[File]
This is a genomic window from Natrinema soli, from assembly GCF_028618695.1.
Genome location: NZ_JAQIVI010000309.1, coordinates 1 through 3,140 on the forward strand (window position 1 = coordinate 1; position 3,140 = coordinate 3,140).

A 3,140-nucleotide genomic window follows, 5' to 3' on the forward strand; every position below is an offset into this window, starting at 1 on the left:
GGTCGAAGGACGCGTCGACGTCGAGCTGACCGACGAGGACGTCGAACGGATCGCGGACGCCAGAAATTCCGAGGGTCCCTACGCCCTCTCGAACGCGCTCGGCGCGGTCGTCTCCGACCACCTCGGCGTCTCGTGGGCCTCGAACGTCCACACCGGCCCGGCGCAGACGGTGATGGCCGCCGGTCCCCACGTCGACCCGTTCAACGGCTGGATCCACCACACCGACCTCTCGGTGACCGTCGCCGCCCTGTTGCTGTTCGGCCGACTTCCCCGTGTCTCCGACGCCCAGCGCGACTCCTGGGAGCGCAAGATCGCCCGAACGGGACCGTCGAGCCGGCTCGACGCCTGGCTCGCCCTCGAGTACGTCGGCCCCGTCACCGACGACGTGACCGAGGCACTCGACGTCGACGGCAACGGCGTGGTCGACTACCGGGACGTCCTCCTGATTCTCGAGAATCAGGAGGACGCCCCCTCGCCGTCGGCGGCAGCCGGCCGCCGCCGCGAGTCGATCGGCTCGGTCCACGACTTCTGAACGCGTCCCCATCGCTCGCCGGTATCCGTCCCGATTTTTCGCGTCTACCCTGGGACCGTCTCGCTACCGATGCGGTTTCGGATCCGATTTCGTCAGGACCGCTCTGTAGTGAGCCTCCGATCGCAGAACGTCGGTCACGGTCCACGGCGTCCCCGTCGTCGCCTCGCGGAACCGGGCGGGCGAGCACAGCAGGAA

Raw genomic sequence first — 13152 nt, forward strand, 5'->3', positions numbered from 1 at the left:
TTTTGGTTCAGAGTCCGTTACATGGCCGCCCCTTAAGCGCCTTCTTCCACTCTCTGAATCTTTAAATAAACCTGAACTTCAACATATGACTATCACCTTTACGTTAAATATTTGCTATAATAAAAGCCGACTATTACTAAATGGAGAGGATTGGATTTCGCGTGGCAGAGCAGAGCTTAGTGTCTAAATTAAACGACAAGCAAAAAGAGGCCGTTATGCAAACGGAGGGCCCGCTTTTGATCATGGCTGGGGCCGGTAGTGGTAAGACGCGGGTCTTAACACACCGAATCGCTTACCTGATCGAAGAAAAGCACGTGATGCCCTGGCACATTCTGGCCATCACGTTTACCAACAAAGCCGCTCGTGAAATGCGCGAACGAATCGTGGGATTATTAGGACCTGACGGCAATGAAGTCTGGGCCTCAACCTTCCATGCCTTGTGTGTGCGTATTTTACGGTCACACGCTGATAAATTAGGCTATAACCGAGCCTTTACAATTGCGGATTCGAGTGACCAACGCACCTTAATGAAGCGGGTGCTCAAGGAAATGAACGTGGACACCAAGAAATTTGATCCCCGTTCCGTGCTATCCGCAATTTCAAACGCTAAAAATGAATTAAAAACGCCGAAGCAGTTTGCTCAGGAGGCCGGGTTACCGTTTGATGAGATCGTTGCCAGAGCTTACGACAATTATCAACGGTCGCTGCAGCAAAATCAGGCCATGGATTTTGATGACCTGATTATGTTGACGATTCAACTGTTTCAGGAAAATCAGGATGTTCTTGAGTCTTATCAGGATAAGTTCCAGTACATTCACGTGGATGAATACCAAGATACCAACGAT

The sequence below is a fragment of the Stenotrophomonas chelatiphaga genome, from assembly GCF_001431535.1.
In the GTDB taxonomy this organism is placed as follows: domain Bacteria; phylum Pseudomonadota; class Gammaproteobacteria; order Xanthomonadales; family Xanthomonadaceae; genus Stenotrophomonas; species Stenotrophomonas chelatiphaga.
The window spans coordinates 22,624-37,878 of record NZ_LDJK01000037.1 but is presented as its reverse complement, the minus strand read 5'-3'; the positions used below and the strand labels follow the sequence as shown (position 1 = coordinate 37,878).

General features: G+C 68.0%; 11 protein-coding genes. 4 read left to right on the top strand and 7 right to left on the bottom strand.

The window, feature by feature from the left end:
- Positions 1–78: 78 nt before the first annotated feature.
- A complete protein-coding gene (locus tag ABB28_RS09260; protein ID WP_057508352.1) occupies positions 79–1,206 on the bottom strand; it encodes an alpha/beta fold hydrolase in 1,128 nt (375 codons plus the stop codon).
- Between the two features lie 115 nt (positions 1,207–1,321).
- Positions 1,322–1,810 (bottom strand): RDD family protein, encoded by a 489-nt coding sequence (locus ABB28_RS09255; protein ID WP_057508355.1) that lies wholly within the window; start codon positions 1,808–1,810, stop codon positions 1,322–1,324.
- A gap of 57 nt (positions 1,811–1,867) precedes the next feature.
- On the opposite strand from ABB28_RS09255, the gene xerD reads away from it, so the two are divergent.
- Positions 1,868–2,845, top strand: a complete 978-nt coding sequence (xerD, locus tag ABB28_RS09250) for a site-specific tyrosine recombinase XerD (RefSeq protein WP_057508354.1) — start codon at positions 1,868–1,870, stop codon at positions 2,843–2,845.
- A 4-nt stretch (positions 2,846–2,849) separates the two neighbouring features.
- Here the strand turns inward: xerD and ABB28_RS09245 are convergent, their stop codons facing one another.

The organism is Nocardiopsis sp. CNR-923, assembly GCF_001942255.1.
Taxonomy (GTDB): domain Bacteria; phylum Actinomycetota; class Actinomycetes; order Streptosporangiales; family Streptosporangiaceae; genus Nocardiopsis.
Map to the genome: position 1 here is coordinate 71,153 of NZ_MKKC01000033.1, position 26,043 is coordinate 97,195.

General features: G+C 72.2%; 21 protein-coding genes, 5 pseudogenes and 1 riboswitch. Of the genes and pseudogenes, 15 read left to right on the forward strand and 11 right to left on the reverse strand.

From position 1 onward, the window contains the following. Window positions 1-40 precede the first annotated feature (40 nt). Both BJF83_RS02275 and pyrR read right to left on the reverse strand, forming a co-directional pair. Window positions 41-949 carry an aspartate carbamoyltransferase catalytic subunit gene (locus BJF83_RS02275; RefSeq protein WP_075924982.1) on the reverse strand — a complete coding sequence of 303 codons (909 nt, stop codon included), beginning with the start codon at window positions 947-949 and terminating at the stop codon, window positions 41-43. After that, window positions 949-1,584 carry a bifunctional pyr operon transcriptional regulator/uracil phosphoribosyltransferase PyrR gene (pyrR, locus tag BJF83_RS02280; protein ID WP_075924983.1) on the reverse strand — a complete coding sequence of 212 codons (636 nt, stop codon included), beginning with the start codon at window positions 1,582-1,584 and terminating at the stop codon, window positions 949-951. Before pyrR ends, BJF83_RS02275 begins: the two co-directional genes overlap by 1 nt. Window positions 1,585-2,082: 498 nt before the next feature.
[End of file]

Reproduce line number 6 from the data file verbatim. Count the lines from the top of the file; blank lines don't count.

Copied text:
TTTTGGTTCAGAGTCCGTTACATGGCCGCCCCTTAAGCGCCTTCTTCCACTCTCTGAATCTTTAAATAAACCTGAACTTCAACATATGACTATCACCTTTACGTTAAATATTTGCTATAATAAAAGCCGACTATTACTAAATGGAGAGGATTGGATTTCGCGTGGCAGAGCAGAGCTTAGTGTCTAAATTAAACGACAAGCAAAAAGAGGCCGTTATGCAAACGGAGGGCCCGCTTTTGATCATGGCTGGGGCCGGTAGTGGTAAGACGCGGGTCTTAACACACCGAATCGCTTACCTGATCGAAGAAAAGCACGTGATGCCCTGGCACATTCTGGCCATCACGTTTACCAACAAAGCCGCTCGTGAAATGCGCGAACGAATCGTGGGATTATTAGGACCTGACGGCAATGAAGTCTGGGCCTCAACCTTCCATGCCTTGTGTGTGCGTATTTTACGGTCACACGCTGATAAATTAGGCTATAACCGAGCCTTTACAATTGCGGATTCGAGTGACCAACGCACCTTAATGAAGCGGGTGCTCAAGGAAATGAACGTGGACACCAAGAAATTTGATCCCCGTTCCGTGCTATCCGCAATTTCAAACGCTAAAAATGAATTAAAAACGCCGAAGCAGTTTGCTCAGGAGGCCGGGTTACCGTTTGATGAGATCGTTGCCAGAGCTTACGACAATTATCAACGGTCGCTGCAGCAAAATCAGGCCATGGATTTTGATGACCTGATTATGTTGACGATTCAACTGTTTCAGGAAAATCAGGATGTTCTTGAGTCTTATCAGGATAAGTTCCAGTACATTCACGTGGATGAATACCAAGATACCAACGAT